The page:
1) Sumer and the Sumerians – Harriet

1) Sumer and the Sumerians – Harriet Crawford
Cambridge University Press | 1991 | PDF

Mesopotamia produced one of the best-known ancient civilizations, with a literate, urban culture and highly-developed political institutions. Harriet Crawford reviews the extraordinary social and technological developments in the region over a period of two millennia (from 3800 to 2000 BC) in this fully revised and expanded edition of her classic text. Drawing on the most up-to-date historical and archaeological sources, she describes the physical environment and covers architecture, trade and industry, the development of writing, and changes in social and political structures.

2) Ur: The City of the Moon God – Harriet Crawford
Bloomsbury Academic | 2015 | PDF

The ancient Mesoptamian city of Ur was a Sumerian city state which flourished as a centre of trade and civilisation between 2800–2000 BCE. However, in the recent past it suffered from the disastrous Gulf war and from neglect. It still remains a potent symbol for people of all faiths and will have an important role to play in the future.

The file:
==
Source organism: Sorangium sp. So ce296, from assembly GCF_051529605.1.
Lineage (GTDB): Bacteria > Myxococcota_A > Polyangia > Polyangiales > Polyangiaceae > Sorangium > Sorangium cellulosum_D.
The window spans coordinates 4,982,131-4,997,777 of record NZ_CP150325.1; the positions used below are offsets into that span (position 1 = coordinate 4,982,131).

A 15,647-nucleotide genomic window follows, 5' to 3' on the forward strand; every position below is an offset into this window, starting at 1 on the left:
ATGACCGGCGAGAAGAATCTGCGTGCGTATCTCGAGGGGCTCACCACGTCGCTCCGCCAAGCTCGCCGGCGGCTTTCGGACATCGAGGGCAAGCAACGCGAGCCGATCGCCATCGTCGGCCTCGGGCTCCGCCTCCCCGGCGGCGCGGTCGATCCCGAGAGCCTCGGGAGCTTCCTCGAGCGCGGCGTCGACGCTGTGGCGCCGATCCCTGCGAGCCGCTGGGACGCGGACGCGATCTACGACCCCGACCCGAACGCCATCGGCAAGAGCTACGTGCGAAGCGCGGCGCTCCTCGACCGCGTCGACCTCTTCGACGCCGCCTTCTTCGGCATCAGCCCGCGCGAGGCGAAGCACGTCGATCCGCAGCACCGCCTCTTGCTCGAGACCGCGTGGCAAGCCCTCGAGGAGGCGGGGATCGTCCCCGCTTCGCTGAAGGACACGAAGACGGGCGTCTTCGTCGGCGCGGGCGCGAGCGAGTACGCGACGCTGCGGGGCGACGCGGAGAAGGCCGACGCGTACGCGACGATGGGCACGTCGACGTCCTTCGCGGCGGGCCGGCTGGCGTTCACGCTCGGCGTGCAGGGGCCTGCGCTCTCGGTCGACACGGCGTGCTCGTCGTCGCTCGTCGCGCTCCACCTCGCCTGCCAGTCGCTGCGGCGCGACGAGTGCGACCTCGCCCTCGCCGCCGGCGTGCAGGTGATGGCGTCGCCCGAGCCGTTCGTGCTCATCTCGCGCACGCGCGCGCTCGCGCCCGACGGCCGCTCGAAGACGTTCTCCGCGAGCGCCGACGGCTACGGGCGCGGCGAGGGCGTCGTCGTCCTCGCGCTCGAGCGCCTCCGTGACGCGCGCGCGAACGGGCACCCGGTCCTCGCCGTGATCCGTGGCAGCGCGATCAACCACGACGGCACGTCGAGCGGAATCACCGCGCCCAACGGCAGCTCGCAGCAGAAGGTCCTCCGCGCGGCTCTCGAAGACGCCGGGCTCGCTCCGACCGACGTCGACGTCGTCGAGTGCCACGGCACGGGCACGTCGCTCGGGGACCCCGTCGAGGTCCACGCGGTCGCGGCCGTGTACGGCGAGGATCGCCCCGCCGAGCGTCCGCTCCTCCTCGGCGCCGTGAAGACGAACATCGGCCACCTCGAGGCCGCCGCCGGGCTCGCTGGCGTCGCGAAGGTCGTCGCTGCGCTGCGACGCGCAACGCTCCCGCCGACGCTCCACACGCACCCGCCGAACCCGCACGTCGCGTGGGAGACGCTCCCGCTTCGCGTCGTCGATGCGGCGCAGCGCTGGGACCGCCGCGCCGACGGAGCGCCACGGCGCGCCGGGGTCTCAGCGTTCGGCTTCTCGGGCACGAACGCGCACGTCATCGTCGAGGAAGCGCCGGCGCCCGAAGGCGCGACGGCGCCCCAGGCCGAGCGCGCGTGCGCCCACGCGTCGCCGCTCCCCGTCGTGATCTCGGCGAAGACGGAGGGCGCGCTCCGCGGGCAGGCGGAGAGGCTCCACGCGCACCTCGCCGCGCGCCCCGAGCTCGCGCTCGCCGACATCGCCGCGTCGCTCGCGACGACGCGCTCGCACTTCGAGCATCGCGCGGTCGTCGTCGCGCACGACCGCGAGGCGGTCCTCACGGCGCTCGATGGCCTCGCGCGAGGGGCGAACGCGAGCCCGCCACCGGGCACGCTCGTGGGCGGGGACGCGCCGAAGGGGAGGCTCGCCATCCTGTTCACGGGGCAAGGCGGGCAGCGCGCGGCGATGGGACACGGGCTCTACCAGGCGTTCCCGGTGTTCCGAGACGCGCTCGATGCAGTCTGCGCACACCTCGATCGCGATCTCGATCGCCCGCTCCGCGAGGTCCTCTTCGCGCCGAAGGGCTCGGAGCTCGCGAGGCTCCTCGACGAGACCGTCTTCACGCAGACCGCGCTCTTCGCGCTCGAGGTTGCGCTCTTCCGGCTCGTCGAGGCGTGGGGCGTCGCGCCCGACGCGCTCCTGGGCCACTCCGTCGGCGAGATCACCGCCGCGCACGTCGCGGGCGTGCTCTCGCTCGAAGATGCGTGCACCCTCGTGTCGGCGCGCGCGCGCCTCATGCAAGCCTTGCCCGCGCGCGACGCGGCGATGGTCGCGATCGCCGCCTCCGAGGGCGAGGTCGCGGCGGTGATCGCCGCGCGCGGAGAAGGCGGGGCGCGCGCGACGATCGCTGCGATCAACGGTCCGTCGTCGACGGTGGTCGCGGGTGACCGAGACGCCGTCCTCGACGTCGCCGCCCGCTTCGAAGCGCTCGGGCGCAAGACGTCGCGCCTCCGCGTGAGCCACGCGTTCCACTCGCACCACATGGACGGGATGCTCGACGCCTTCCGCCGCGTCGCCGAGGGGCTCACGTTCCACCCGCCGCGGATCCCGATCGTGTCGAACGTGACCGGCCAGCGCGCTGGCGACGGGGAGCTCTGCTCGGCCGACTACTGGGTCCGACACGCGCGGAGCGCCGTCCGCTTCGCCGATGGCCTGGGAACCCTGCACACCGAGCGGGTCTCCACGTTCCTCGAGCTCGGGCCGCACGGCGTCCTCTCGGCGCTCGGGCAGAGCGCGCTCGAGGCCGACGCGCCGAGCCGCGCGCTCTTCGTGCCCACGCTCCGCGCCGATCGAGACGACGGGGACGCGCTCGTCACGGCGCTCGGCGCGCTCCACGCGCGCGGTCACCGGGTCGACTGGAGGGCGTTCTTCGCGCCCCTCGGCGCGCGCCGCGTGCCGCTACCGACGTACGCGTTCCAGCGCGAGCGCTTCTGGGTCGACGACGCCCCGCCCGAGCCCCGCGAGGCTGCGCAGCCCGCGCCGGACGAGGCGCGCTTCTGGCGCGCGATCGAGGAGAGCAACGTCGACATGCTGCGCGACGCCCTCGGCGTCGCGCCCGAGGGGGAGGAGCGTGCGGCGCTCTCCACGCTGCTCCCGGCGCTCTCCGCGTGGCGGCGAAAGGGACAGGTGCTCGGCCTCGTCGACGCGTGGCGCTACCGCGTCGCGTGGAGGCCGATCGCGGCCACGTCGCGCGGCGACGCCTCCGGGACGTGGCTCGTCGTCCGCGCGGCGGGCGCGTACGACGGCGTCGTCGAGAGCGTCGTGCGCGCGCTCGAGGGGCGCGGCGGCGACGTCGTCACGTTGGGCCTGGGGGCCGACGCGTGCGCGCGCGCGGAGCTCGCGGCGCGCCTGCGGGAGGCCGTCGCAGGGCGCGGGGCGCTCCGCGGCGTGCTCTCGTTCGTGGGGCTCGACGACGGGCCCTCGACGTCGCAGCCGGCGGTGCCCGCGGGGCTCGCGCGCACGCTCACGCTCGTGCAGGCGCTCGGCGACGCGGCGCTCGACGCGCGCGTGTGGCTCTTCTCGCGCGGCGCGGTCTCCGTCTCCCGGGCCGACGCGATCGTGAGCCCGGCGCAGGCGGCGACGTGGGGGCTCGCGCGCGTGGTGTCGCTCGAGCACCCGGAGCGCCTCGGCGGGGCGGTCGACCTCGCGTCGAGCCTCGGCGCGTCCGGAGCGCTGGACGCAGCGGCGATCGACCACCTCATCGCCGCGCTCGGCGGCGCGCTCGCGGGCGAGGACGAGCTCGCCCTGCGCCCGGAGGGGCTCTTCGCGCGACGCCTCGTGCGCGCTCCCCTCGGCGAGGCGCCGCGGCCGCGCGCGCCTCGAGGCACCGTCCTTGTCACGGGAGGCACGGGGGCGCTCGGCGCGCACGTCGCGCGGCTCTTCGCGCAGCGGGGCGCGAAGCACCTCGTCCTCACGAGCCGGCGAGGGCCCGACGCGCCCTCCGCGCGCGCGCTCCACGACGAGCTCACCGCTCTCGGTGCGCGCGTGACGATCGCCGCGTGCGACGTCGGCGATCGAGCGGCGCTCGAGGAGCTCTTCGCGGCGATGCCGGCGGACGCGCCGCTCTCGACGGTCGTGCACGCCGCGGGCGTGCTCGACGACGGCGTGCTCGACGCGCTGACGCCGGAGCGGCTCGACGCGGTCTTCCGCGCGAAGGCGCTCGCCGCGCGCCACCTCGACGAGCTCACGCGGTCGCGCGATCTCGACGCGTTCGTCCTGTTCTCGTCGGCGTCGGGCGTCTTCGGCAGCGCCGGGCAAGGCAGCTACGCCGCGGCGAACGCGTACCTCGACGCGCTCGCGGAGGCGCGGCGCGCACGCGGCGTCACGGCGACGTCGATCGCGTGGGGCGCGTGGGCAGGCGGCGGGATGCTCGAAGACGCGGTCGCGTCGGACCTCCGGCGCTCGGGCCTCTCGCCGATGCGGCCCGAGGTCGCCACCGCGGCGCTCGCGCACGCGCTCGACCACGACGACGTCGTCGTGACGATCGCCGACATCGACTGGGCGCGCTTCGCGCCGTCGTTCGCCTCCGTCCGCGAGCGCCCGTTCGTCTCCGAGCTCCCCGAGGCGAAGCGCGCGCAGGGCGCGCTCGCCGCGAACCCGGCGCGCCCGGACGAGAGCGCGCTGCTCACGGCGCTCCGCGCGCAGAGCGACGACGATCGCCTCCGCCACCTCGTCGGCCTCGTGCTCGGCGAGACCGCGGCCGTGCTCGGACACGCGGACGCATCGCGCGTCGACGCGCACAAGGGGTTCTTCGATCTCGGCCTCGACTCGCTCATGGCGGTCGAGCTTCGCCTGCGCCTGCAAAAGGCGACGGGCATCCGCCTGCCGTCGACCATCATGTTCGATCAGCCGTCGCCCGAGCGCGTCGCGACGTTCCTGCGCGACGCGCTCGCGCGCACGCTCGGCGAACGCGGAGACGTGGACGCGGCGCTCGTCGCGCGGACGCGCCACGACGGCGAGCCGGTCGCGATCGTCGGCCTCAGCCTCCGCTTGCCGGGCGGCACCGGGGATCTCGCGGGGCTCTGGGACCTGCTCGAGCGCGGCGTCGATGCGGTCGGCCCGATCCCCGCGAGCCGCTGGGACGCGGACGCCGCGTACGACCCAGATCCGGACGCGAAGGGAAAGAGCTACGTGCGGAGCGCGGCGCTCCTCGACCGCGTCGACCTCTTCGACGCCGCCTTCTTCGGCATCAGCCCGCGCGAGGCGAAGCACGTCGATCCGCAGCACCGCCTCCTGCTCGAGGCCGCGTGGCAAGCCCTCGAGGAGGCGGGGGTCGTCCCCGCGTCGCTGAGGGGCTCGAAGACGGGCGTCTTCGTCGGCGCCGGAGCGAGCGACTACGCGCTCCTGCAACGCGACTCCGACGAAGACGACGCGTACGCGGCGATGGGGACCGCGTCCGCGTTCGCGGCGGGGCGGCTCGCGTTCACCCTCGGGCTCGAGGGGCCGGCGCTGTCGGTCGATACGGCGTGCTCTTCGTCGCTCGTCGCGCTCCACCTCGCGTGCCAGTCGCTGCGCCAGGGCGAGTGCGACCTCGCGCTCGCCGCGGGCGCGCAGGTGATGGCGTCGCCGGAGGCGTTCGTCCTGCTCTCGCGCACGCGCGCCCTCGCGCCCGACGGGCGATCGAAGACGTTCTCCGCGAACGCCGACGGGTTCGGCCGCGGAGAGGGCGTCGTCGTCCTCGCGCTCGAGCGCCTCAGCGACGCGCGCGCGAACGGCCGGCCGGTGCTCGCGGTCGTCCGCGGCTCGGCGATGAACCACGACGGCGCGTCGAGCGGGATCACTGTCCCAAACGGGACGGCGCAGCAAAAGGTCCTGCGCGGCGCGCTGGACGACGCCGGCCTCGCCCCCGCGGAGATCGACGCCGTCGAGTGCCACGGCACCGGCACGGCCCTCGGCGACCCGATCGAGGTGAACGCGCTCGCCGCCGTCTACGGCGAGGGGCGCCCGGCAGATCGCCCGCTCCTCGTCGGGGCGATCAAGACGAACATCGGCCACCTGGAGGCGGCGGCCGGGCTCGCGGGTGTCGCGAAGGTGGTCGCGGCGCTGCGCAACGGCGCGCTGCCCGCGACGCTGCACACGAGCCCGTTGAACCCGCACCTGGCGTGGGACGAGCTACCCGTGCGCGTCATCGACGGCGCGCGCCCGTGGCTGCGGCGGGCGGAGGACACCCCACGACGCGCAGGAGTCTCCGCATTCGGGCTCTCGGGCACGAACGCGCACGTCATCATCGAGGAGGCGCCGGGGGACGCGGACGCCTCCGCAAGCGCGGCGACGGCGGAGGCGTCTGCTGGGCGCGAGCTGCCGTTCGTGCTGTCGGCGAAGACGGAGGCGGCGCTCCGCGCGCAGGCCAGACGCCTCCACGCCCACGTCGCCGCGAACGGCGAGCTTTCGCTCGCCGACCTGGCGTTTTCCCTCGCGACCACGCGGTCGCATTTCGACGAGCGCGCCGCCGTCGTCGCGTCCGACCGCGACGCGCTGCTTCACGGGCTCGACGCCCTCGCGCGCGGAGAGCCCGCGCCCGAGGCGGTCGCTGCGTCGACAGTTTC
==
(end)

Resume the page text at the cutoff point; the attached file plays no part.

This account of Ur’s past looks at both the ancient city and its evolution over centuries, and its archaeological interpretation in more recent times. From the 19th century explorers and their identification of the site of Mukayyar as the Biblical city of Ur, the study proceeds to look in detail at the archaeologist Leonard Woolley and his key discoveries during the 1920s and 30s. Using the findings as a framework and utilising the latest evidence from environmental, historical and archaeological studies, the volume explores the site’s past in chronological order from the Ubaid period in the 5th millennium to the death of Alexander. It looks in detail at the architectural remains: the sacred buildings, royal graves and also the private housing which provides a unique record of life 4000 years ago. The volume also describes the part played by Ur in the Gulf war and discusses the problems raised for archaeologists in the war’s aftermath.